The Buddha's main concepts - the basic tools to put an end to suffering - may be understood by looking at two teachings: the Four Noble Truths and the Doctrine of Anatta.

According to the Buddha, suffering comes from speculation. And the speculations that cause suffering can be eliminated. If the speculations are eliminated, then suffering ceases. The method to eliminate speculation is to follow a lifestyle of perfect balance between the extremes of pleasure seeking and renunciation - the two lifestyles the Buddha had experienced. Thus the Four Noble Truths are defined:

1. Suffering is universal in human experience.

2. Suffering has a cause.

3. Eliminate the cause and suffering is eliminated.

4. Follow the Noble Eightfold Path to eliminate the cause.

The Noble Eightfold Path is the lifestyle that is based upon the perfect balance between the extremes of the pursuit of worldly pleasure and the pursuit of religious transcendence, the perfect balance between affirmation and denial.

1. Right Understanding

2. Right Thought

3. Right Speech

4. Right Action

5. Right Livelihood

6. Right Effort

7. Right Mindfulness

8. Right Concentration

These eight rules of behavior are also known as the Middle Path. In brief, they are all balance points that the Buddha says naturally occur if people act without speculation, balance points between affirmation and denial that suspend and make judgment unnecessary. People will naturally and immediately do the right thing if they react to reality and not to the products of speculation. We cannot help but do the right thing if we don't speculate, if we react to what's right in front of us. But we cannot help but become delusional and selfishly manipulative as soon as we enter into speculation. In other words, Buddhism teaches us to do what comes naturally and that it will be the right thing to do. Oftentimes, the Middle Path is presented as a metaphor that epitomizes the Eightfold Path:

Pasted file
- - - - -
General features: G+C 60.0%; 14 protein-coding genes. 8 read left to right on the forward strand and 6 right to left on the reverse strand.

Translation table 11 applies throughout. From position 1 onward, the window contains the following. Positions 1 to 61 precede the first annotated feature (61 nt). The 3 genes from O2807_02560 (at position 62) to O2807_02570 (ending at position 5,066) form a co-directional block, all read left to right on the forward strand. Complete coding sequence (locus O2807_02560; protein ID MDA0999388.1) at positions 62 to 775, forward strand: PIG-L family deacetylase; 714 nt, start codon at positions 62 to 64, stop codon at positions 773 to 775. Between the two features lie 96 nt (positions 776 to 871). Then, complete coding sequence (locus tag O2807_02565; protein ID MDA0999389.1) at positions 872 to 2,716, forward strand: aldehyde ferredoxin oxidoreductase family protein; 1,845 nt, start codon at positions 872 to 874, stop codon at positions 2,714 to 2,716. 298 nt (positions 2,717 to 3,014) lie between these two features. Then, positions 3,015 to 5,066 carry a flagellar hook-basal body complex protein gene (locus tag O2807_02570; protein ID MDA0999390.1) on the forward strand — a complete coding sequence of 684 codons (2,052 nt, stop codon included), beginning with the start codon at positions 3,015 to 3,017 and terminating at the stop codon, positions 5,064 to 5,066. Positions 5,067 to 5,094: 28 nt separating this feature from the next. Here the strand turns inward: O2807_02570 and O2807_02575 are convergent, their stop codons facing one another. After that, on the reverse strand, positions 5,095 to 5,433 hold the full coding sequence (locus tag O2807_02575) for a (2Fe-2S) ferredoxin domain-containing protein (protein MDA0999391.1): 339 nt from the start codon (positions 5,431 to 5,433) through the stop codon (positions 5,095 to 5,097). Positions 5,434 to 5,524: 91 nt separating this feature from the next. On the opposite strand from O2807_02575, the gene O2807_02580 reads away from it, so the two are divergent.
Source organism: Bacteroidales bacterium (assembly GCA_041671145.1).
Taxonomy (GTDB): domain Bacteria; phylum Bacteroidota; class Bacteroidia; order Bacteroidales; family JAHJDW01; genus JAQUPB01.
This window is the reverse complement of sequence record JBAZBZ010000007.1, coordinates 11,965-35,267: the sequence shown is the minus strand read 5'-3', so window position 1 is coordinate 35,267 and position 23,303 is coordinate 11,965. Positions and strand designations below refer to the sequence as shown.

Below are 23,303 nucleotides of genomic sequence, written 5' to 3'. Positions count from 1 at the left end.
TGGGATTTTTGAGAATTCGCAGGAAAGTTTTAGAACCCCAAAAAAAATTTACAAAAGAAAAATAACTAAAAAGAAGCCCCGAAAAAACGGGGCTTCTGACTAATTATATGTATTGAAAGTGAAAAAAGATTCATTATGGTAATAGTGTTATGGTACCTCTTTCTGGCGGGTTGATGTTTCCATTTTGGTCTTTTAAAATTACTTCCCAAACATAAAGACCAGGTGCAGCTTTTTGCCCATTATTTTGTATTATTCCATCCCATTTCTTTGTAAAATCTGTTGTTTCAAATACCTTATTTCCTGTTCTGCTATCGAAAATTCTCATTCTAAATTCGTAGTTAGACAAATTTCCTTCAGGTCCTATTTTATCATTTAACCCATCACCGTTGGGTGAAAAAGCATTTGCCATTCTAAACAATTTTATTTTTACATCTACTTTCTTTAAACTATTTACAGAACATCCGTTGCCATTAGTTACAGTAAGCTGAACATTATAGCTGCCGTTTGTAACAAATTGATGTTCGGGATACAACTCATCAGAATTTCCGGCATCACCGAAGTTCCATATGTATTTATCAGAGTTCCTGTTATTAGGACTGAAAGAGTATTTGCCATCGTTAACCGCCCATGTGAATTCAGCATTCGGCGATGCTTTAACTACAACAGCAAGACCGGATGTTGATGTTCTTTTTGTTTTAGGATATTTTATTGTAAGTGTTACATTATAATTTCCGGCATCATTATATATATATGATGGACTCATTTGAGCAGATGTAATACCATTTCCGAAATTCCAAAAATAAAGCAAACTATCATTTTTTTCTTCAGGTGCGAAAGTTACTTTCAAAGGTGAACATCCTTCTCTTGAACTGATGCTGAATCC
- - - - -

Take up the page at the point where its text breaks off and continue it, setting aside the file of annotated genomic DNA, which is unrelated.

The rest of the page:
Eat when you're hungry;
drink when you're thirsty.

The concept of Anatta is what makes Buddhism different from all other religions. In fact, it's such a strange concept that it seems that Buddhism isn't really a religion at all. Anatta literally means no Atman. The Atman in Vedic tradition is the eternal self, the soul. Buddhism claims that the concept of a self is a product of speculation as are concepts of reality and concepts of God. Buddhism makes no statements about what is real or what is not real. It doesn't say that God exists or that God does not exist, that the self exists or that the self does not exist, that the physical world exists or that the physical world does not exist; instead, Buddhism says that acting or thinking about these things that are the result of speculation causes suffering. God may or may not exist, but acting on either speculation causes suffering. God doesn't cause suffering - religions do, and anti-religions do. People's souls don't cause suffering - people acting as if they had eternal souls do, and people acting as if they didn't have eternal souls do.

The Buddha teaches us never to act or to think in response to a product of speculation, but instead to act and to think in response to the certain, to the reality that is right in front of us at the present moment. Don't act because of what might be or what might have been because that causes suffering. Act in response to the real world in the present moment and suffering will cease for you and for others.

In short, Buddhism may be summarized simply:

Do the Right Thing - Right Now.